She thought it overly  - “negative” and “whiny”- I think were the adjectives she used. She thinks sharing too many of my anxieties will undermine our backers' confidence. I'd agree, if that were the case. But I don't think I'm overdoing that part. We can portray ourselves as completely in control and certain to succeed, but Micah and I know that can't be completely true - not when you are making something for the first time. And by “making”, I don't mean  Sisyphus tables - I mean a company of several people working effectively to build, pack, and ship over a thousand robotic art tables per year. I am both artist and scientist. I have been using technology to help me make my art for over 25 years. Having successfully completed several large-scale public art projects in the past, many of which I was doing for the first time, dealing with uncertainty is not new to me. My track record is solid. I just want people who are interested in the process to understand: this ain't a slam dunk.

So I texted Micah and asked him to review the draft. He texted back: “It looks great!” “Do you want me to setup a link to the blog?”

I relayed that to Bev. She said we'll talk about it tomorrow....

(If you're reading this, Micah and I were able to convince her, and the Triad has worked again!)

(written Jan. 1, 2017)

After Kickstarter, Proto-phase:

My hope is that this blog will serve as a behind the scenes look at this weird, wonderful, challenging project we've landed in - where over a thousand people we have never met have each entrusted us with over a thousand dollars (average) to build and deliver a new type of art for them to live with in their homes. I will chronicle my thoughts, feelings, and impressions along the way (and not focus on practical details, which I will continue to do in my on-going updates to our Kickstarter site).  

Since our wildly successful Kickstarter campaign ended a little over two months ago, thoughts and emotions have flooded in. At first, as you might expect, they were mostly the excitedly-planning / elation type. But over the past couple weeks, not so much. I feel engulfed by an avalanche of “details”, and am just beginning to realize: each is just a decision. One that will be magnified a thousand times... and may take considerable time before we know if we've goofed (or maybe just had bad luck)... <gulp>.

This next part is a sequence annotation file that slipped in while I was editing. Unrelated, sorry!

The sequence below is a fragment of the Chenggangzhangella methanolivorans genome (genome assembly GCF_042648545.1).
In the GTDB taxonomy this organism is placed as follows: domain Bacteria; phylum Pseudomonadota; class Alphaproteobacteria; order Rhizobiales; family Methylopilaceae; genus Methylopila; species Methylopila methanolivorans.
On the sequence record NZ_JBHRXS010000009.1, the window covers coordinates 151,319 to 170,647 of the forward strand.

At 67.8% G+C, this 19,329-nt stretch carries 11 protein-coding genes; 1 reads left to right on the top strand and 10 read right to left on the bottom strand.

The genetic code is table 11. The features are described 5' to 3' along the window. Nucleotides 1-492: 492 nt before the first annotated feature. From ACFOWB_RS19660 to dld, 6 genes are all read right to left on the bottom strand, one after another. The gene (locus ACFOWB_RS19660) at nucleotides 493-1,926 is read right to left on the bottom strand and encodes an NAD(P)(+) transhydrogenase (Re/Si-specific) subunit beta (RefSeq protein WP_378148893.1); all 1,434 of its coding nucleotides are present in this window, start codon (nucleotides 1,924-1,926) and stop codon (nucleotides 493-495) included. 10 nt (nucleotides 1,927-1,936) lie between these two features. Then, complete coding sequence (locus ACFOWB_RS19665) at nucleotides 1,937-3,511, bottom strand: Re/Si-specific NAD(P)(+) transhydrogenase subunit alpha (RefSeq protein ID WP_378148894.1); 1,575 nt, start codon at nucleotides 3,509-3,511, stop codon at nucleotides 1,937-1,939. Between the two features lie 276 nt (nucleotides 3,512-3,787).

Actually, on many different fronts, things are progressing well. And today marks the last day of our 2-month “proto-phase” - the period Micah and I agreed to use for doing our final testing of prototype tweaks, and then to locking in design and fabrication strategies. I can't speak for Micah, but I think we both appreciate that every one of our choices carries a certain amount of uncertainty, and we both know we are unlikely to get all of them right the first time through. Despite this really great, logical argument of why I should be continuously in a swamp of anxiety, I'm not. We're not. Though Micah is far less verbal then I in sharing his feelings about uncertainties and their potential consequences (boy will he vouch for this!) - I know when he's concerned about something. And I have seen (and heard) him concerned, on occasion, over these past two months.  Usually over different subjects, but Bev too.

But however each of us processes the scale + uncertainty factor, we are all incredibly stoked to be allowed this privilege. A lot of these months spent working in the Sisyphus Industries (SI) space, I have thought (and told Micah) that I feel like I'm a kid at summer camp. He of course didn't respond other than a muffled laugh. But I can tell, he likes it there too.

(written Dec. 31, 2016)